‘Take a vow’

‘Consecrated virginity’ is on the rise, according to the Vatican

Laurie Malashanko, Theresa Jordan and Karen Ervin becoming 'brides of Christ.' (YouTube / Catholic News Service)

More women are choosing to devote themselves to God by taking lifelong vows of chastity, according to the Catholic Church.

The Vatican recently issued guidance on “consecrated virginity” to better direct bishops who had reported “rapidly” growing interest among women in congregations around the world. The pledge to the spiritual vocation involves women remaining celibate for their entire lives in order to devote themselves fully and become “mystical brides” of Christ.

What’s the difference between consecrated virginity and becoming a nun? Consecrated virgins don’t work within the church, and instead live in their own homes and work conventional jobs to financially support themselves while serving the church, according to The Independent.

The Vatican’s newly issued guidance states women must “follow Christ [and] embrace his chaste, poor and obedient way of life” and “dedicate themselves to prayer, penance, the works of mercy and the apostolate.” Consecrated virgins must be admitted by a diocesan bishop and are often counseled by priests prior to the ceremony.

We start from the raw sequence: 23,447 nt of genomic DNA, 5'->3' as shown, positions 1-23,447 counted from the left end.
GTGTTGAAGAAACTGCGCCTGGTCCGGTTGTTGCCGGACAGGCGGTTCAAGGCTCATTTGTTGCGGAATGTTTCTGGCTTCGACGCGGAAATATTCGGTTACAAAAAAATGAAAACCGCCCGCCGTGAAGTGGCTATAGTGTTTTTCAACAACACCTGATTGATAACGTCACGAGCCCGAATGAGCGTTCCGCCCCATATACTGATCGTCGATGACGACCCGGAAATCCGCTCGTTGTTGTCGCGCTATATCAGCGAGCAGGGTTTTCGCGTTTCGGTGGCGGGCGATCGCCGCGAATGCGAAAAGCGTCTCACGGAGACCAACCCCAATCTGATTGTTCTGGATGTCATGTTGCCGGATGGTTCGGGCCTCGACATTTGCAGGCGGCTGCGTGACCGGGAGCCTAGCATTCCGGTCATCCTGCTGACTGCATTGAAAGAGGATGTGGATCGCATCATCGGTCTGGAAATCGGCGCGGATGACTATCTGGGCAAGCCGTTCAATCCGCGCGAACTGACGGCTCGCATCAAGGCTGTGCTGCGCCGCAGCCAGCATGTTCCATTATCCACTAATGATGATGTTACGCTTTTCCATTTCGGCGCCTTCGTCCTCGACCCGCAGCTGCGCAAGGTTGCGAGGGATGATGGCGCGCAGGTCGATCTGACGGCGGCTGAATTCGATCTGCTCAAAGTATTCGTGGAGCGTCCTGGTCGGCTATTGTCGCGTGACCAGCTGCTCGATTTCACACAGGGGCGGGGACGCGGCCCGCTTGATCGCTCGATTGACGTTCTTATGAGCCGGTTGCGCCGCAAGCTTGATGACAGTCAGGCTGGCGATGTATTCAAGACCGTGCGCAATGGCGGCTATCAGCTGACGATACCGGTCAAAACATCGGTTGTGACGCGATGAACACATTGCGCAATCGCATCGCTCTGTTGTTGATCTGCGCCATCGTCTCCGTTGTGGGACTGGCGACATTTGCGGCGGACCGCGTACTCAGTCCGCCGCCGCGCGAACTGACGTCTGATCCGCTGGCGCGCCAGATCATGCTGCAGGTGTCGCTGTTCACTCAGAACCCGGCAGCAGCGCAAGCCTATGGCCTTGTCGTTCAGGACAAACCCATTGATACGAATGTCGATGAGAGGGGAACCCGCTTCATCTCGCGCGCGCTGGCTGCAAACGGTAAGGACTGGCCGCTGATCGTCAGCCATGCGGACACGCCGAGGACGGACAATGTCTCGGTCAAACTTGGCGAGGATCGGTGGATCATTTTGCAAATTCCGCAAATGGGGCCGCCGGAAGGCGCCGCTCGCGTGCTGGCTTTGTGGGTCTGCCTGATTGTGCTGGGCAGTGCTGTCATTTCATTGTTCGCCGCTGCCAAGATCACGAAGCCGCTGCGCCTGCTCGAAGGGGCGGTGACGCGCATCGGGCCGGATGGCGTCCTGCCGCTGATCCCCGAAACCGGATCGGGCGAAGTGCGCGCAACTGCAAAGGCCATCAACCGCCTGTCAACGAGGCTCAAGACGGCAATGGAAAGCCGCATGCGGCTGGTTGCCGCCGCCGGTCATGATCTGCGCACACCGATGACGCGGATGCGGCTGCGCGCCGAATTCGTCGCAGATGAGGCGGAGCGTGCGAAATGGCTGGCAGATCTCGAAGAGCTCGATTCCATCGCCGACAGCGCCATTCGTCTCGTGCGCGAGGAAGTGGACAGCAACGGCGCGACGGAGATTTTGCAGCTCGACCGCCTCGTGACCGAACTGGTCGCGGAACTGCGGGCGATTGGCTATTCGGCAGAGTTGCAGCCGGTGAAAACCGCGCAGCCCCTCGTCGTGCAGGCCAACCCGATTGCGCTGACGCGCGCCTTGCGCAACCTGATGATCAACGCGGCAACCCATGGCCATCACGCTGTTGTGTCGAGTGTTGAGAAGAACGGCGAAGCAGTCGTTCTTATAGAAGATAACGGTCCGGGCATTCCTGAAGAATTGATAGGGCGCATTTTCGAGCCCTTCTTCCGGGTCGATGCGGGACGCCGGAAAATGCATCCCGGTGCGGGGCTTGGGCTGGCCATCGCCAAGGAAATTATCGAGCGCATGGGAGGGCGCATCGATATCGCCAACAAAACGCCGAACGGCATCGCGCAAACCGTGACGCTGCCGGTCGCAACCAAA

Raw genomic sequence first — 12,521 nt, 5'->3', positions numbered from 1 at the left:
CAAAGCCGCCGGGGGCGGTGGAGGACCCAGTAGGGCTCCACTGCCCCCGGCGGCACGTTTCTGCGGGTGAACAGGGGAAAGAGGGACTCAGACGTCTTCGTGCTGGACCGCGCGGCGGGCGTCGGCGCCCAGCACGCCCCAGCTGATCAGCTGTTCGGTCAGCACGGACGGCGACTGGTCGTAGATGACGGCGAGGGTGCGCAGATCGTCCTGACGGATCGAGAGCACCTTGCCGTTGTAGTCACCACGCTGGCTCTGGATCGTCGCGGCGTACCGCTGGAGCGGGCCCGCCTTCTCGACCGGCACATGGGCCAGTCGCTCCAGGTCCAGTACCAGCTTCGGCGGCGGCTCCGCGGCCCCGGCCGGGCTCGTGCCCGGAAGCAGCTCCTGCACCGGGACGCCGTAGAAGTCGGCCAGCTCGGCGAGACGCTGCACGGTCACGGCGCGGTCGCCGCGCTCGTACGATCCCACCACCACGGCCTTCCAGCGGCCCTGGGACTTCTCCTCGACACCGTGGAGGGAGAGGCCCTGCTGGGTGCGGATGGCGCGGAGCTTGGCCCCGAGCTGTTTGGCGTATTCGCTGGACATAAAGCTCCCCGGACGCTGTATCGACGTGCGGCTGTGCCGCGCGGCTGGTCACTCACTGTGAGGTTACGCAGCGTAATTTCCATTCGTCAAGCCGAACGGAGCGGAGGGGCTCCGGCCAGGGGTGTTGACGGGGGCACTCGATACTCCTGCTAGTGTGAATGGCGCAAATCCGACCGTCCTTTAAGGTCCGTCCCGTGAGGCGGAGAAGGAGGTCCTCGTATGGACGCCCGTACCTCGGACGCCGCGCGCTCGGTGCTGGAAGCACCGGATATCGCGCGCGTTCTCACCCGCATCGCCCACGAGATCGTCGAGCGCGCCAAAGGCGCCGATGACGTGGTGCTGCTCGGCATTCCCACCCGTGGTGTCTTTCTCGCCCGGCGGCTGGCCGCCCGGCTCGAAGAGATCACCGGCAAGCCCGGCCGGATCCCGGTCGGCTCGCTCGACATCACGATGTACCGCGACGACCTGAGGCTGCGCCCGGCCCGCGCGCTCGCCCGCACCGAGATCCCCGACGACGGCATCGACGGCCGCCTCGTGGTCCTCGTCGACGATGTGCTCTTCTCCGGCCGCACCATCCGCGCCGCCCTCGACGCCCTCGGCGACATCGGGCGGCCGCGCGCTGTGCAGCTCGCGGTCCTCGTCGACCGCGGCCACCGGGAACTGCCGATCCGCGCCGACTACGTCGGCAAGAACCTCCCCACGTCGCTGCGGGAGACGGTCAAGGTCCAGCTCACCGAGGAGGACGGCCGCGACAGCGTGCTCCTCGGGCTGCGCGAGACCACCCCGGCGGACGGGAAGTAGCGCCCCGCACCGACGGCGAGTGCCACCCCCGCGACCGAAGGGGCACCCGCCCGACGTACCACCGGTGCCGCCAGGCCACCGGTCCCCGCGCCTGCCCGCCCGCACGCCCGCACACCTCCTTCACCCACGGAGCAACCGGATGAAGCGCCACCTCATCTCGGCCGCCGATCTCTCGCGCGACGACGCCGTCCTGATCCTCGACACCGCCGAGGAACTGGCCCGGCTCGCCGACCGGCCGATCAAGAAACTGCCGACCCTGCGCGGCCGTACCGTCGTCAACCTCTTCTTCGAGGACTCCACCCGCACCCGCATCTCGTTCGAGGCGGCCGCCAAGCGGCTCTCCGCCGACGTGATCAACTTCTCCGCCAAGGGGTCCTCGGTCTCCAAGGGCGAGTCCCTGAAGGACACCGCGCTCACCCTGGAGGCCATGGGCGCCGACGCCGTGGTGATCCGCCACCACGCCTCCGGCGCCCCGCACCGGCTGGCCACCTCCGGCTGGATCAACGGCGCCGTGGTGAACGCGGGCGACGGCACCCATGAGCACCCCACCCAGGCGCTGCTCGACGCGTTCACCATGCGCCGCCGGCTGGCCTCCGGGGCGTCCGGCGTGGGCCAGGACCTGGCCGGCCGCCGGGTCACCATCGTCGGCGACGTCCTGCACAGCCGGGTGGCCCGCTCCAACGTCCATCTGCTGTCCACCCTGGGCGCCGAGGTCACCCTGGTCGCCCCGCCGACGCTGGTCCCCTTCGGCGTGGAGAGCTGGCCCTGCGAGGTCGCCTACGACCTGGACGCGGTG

The practice dates back to ancient Rome, but was usurped by communal aspects of spiritual devotion and religious communities including convents. It wasn’t until the 1960s that the Vatican began bringing it back to public consciousness. “Since this form of consecrated life was reintroduced in the church, there has been a real revival of the Ordo virginum [Order of Virgins],” Archbishop Jose Rodríguez Carballo, secretary of the Congregation for Institutes of Consecrated Life and Societies of Apostolic Life, told The Independent.

Awareness of the “misunderstood” lifestyle is growing, according to Judith Stegman, president of the United States Association of Consecrated Virgins. “Clearly, as it becomes known more and more, there’s been a continual increase in women who are interested in the vocation, asking about it and becoming consecrated, especially as various bishops become more aware of it and encourage it in their dioceses,” she told The Independent.

There are thought to be up to 5,000 consecrated virgins globally, ranging across continents and cultural contexts. Last year three women participated in a consecration ceremony in Detroit. As one of those women told The Detroit Free Press, “It’s not a vocation you can just 1-2-3 get into,” said Theresa Jordan. “It takes a lot of formation, study and prayer.”

Read the full story at The Independent.

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